Kick boxing, piano lessons, St. Mary Interparochial School, food preparation and Mercy Hospice. What on earth could they have in common? It’s complicated.
About 10 kids attending the lower grades at St. Mary, located in Olde City, Philadelphia, meet at the home of the Holahan family every Friday after school for piano lessons, which are given by a teacher from the nearby Curtis Institute of Music.
In addition to the Holahan children, there are children from the Autieri, Binck and DeLucca families. While the music lessons are going on, the mothers do the basic cooking for casseroles that will be finished by the children and donated to Mercy Hospice, one of the programs of Catholic Social Services supported by the Catholic Charities Appeal.
Mercy Hospice provides shelter and comprehensive programs for 21 homeless women and their children.
The whole thing was an idea of Angie Holahan, who wanted to find a community service outreach project for her children and their friends. She asked another mother, Christine Jaeger, who is a staff member at Mercy, if there was a need they could fulfill.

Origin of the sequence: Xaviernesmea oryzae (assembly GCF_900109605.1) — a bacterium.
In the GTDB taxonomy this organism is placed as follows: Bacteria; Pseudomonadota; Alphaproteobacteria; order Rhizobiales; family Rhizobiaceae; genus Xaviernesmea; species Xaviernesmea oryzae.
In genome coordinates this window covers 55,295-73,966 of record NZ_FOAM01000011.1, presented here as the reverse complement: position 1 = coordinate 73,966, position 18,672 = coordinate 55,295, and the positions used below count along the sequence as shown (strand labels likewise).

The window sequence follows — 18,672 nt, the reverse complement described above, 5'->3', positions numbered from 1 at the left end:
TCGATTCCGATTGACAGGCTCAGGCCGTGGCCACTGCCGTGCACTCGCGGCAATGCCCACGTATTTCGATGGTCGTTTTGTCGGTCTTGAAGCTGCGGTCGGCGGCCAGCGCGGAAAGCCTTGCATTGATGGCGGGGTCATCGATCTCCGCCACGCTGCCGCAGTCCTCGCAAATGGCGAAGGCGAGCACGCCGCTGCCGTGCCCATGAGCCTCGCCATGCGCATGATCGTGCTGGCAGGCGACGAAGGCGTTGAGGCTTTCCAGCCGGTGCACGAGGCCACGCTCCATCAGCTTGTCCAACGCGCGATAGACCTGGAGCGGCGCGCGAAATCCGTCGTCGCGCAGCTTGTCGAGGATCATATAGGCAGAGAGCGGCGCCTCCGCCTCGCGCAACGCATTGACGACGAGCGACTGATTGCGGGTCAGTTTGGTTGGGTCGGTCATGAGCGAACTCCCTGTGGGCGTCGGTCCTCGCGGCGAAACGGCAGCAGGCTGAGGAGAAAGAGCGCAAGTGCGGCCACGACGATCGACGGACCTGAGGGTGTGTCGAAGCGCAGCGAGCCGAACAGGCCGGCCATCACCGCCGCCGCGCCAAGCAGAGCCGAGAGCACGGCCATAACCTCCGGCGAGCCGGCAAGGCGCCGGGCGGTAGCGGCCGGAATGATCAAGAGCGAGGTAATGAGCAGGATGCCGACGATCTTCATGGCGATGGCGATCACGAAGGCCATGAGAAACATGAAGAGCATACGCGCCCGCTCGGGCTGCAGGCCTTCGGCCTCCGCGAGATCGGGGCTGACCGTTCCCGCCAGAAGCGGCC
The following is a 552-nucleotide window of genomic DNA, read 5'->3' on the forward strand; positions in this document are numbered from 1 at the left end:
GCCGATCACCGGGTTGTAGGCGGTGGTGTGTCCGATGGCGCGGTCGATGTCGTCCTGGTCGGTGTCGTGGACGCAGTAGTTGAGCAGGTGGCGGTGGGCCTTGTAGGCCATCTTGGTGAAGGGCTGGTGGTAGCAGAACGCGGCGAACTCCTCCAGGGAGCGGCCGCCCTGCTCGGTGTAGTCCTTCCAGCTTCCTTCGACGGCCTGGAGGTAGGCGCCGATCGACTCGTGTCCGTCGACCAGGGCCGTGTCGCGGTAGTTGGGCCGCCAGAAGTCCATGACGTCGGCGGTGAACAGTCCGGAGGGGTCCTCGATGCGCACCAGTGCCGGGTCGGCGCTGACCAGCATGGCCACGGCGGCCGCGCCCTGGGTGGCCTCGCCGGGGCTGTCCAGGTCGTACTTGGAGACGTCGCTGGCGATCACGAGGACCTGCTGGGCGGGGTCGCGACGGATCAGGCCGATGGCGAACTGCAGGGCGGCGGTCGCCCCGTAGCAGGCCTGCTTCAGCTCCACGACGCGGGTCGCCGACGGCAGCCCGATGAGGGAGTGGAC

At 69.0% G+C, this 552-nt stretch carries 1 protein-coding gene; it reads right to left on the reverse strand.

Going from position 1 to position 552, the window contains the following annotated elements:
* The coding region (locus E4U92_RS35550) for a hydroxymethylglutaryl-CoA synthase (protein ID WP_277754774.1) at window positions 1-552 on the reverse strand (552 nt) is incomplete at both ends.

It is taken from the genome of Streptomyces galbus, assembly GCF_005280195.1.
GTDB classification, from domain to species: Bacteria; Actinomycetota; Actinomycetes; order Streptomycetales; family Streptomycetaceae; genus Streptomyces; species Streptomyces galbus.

Jaeger explained that the hospice doesn’t need clothing or toys but there is an ongoing need for food and the families really like casseroles.
The casseroles prepared on Fridays are delivered to Mercy by mothers and their children the following Monday.
“The children get their piano lesson, have an opportunity to bond and have a community service as a way of giving back,” said Toni Autieri, the mother of two of the children.
So what about the kick boxing? “I was friends with the Holihans from kick boxing,” said fourth-grader George Binck. “We had this idea we could do piano together and then we got the casserole club. Mercy Hospice is a cool place. I feel sorry for the people because everybody should have a home.”
Joseph Holahan who is in grade two, seconds that. “I enjoy this,” he said. Even more enjoyable for him are the piano lessons. His favorite composer? Joseph thought for a minute. “Mozart,” he said.
On one particular day the casseroles are Shepherd’s Pie. Other weeks it might be lasagna, or a chicken and rice dish, or even a meat loaf-based dinner.
Audrey DeLucca, a fourth grader who was carefully helping to assemble the cooked ingredients in a large pan for the shepherds pie, said, “I like it because we are helping people and it is fun.”
The casserole project just began this school year, but if the children have their way, it will go on for a long, long time.
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